• 0-3 – 1%
    • 4-5 – 4%
    • ≥ 6 – 8%
UpToDate

UpToDate

Admit or Outpatient???

  • Recommend admission for:
    • ABCD2 ≥ 3
    • ABCD2 ≤ 2 and unsure if work-up can be completed in 48 hours as outpatient
    • ABCD2 ≤ 2 and other evidence that this is caused by focal ischemia

 

Definitive Work-Up

  • Neuroimaging within 24 hours of symptom onset
    • Brain MRI with diffusion-weight imaging
  • Neurovascular evaluation
    • Preferred – 4-vessel catheter angiography
    • Options – CTA, MRA, CDUS, TCD
  • Cardiac Evaluation
    • Reasonable to perform if neurovascular work-up is negative
    • TTE if:
      • Patient ≥ 45 years
      • High suspicion of left ventricular thrombus
      • TEE is contraindicated
    • TEE preferred if:
      • Patient < 45 years without history of CVD
      • Patients with atrial fibrillation
      • Patients with mechanical valve
      • Patients with suspected aortic pathology
      • High pretest probability of cardiac embolic source
UpToDate

UpToDate

Secondary Stroke Prevention

  • Medical Management
    • Hypertension
    • Antiplatelet (ASA and clopidogrel)
    • Statins (intensive therapy)
    • Lifestyle modifications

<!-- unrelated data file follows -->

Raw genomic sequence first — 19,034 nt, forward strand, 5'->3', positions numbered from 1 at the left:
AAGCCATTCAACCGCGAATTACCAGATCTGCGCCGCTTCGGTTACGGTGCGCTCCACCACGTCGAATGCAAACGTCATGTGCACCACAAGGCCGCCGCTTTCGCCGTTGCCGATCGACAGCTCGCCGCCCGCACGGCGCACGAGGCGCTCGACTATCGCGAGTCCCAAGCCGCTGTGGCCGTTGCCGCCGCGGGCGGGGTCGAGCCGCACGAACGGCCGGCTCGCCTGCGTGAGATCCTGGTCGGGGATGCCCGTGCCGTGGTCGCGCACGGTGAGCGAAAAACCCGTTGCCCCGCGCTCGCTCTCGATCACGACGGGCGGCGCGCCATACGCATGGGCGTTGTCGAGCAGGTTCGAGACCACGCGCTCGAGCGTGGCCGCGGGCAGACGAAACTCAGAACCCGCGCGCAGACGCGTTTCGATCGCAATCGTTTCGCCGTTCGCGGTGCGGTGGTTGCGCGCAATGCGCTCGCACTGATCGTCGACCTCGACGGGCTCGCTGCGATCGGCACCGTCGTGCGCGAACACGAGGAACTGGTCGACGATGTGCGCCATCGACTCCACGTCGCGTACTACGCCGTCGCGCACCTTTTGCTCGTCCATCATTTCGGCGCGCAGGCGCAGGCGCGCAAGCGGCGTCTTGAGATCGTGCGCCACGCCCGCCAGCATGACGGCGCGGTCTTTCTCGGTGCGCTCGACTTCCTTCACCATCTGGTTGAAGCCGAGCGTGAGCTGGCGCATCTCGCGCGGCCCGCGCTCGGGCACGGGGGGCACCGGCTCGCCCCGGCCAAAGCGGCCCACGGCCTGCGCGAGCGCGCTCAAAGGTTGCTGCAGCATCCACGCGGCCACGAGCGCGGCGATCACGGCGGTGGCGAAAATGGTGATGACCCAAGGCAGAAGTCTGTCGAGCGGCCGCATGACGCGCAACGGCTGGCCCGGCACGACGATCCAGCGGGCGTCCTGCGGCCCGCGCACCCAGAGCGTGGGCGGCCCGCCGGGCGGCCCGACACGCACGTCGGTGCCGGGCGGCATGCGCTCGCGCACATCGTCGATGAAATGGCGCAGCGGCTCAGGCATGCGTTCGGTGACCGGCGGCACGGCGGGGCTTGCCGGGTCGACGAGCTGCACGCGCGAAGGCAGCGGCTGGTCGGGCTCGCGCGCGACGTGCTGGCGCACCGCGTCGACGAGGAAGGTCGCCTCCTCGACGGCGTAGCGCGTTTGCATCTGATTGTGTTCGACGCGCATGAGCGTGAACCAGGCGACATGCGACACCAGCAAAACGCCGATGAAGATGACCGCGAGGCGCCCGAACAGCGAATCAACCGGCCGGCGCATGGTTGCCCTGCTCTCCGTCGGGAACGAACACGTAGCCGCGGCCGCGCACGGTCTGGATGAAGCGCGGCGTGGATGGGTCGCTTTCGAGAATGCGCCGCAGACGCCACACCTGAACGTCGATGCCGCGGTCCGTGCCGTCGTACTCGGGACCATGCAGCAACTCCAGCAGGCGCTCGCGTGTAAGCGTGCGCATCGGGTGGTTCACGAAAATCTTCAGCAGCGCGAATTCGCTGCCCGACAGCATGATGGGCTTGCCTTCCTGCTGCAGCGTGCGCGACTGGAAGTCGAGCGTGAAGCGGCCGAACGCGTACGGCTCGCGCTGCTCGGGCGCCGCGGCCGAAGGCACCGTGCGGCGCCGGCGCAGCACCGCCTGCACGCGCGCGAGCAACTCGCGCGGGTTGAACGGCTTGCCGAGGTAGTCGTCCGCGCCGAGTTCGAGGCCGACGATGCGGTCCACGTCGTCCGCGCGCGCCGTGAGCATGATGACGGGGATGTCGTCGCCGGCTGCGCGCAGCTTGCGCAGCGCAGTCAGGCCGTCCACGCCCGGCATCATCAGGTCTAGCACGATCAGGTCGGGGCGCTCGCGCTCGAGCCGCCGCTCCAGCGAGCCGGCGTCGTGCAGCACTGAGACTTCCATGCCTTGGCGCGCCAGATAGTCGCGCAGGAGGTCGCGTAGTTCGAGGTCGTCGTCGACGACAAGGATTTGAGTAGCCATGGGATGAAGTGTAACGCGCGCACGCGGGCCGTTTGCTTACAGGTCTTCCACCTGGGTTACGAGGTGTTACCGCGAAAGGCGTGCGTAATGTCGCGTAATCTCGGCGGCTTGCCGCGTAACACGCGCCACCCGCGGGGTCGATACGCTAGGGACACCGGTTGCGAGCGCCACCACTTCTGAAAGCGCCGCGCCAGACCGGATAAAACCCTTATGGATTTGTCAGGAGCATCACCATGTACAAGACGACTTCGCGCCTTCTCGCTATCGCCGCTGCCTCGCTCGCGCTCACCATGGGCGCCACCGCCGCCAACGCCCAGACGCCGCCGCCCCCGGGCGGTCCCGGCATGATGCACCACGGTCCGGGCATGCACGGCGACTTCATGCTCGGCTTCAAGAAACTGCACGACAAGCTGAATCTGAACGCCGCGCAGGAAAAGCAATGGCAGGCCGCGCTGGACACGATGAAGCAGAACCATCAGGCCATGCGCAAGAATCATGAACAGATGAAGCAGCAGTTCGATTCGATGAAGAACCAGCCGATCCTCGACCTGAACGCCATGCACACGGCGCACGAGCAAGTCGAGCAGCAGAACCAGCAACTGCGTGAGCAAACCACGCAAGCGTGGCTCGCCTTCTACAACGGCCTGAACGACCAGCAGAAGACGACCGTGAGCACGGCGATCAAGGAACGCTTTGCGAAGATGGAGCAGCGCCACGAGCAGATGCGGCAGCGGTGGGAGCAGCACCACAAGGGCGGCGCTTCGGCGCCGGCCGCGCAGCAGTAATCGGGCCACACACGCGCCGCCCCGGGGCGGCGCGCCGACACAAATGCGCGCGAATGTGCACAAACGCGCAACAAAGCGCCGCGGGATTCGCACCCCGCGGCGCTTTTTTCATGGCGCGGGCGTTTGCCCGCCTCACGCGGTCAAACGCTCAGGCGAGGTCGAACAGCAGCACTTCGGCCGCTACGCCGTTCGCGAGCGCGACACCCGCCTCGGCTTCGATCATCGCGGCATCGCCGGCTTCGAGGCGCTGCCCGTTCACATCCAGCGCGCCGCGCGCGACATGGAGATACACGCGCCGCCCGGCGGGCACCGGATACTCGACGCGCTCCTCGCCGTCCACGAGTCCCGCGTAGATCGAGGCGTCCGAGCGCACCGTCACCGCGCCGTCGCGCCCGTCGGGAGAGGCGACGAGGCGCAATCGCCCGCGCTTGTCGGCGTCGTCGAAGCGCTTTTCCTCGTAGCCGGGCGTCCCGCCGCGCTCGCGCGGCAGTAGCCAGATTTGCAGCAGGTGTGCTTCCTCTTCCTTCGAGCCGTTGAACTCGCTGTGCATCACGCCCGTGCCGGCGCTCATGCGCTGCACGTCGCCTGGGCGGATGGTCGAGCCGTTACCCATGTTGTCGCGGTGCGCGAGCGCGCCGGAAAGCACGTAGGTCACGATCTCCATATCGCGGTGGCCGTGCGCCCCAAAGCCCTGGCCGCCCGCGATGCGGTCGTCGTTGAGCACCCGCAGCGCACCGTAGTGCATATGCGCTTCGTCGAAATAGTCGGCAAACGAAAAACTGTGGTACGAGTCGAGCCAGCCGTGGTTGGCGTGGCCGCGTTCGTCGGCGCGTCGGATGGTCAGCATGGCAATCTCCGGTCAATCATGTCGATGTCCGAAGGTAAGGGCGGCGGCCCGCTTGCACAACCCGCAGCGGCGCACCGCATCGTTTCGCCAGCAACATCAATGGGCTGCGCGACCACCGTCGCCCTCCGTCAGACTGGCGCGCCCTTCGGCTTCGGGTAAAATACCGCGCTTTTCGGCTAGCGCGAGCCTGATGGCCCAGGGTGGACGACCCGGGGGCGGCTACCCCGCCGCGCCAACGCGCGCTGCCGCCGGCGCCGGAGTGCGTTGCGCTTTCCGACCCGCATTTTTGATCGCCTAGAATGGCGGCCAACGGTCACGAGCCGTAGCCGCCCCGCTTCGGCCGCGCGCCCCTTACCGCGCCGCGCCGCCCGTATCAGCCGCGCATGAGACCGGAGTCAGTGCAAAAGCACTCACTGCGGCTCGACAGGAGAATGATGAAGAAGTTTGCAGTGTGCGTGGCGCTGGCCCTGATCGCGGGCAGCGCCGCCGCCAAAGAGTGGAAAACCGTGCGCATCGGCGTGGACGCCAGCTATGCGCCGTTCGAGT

• Large artery disease
    • Carotid
      • Revascularization
        • Endarterectomy
        • Stenting
    • Extracranial vertebral
      • Angioplasty and stenting
    • Intracranial cerebral vessels
      • Intensive medical management
  • Small artery disease
    • Intensive medical management
  • Cardiogenic embolism
    • Atrial fibrillation
      • Lifelong anticoagulation
    • Myocardial infarction and left ventricular thrombus
      • Anticoagulation for at least 3 months
    • Mitral valve disease (prolapse, calcification)
      • Antiplatelet

 

Recent Study (video explanation)

One-Year Risk of Stroke after Transient Ischemic Attack or Minor Stroke (TIA Registry Investigators)

  • 4789 patients, 61 sites in 21 countries
  • Patients
    • ≥ 18 years and had a TIA or minor stroke in the last 7 days
      • Mean age – 66years
      • 70% had HTN and DM
      • 87% sought attention within 24 hours
    • Modified Rankin scale ≤ 1
  • Timeline
    • 2-day, 7-day, 30-day, 90-day, and 1-year (following for 5-years)
    • Followed median 27.2 months
  • Outcomes
    • Primary (composite)
      • Death from CV causes
      • Nonfatal stroke
      • Nonfatal ACS
    • Secondary
      • Individual components of primary
      • TIA recurrence
      • Death from any cause
      • Bleeding
  • Results
    • Primary
      • 2% incidence of major fatal or nonfatal CV events
      • Estimate of stroke risk was 5.1%
        • Highest in 1st 90-days
    • Patients with ABCD2 score ≤ 3 still had a 20% early recurrent stroke
    • Higher ABCD2 score, large artery atherosclerosis, and multiple infarctions on imaging are strong independent predictors of recurrent events
    • Risk of recurrent stroke was less than half of expected historical cohorts